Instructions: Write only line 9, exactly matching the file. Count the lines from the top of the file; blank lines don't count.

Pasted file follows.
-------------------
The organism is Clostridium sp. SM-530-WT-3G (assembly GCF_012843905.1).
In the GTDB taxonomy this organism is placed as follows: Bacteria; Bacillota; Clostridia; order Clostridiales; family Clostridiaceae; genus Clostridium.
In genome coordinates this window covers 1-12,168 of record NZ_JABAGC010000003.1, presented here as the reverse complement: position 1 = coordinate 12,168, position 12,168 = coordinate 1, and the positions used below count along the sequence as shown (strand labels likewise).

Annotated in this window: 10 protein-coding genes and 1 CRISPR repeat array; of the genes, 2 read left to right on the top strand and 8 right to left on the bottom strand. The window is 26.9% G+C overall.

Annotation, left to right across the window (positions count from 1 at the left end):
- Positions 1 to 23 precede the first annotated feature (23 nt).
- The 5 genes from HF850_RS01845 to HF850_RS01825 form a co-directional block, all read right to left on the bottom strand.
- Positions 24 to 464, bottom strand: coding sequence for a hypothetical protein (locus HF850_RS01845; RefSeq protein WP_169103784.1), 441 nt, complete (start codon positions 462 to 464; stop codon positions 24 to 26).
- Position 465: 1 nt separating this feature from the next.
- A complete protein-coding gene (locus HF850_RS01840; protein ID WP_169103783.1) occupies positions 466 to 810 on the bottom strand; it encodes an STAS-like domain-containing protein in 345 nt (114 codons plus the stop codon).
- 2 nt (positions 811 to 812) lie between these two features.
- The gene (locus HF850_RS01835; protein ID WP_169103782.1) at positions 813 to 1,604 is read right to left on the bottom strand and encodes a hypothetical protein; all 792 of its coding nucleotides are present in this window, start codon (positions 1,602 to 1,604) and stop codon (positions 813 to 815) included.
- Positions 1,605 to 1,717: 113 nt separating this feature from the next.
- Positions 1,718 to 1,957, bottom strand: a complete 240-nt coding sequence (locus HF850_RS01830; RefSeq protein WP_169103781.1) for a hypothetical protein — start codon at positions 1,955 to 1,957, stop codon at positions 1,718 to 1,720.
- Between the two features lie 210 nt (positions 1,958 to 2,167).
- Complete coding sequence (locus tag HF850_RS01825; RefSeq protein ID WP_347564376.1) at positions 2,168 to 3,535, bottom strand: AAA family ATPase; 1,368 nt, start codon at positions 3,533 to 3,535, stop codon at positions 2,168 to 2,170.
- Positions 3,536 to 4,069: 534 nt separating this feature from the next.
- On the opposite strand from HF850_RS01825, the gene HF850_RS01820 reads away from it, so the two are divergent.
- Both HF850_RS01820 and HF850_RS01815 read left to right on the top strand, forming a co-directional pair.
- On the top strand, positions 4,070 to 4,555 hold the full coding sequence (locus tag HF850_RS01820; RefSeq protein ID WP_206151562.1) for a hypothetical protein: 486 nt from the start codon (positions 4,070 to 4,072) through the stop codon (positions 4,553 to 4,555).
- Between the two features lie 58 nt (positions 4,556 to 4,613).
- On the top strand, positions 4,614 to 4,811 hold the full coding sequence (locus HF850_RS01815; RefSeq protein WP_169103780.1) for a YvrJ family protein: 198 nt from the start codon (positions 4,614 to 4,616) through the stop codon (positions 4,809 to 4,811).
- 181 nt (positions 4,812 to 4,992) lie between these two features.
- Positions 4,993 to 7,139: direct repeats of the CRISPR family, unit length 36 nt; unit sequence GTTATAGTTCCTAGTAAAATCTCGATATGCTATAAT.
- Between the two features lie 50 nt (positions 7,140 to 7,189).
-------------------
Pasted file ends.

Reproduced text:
- Position 465: 1 nt separating this feature from the next.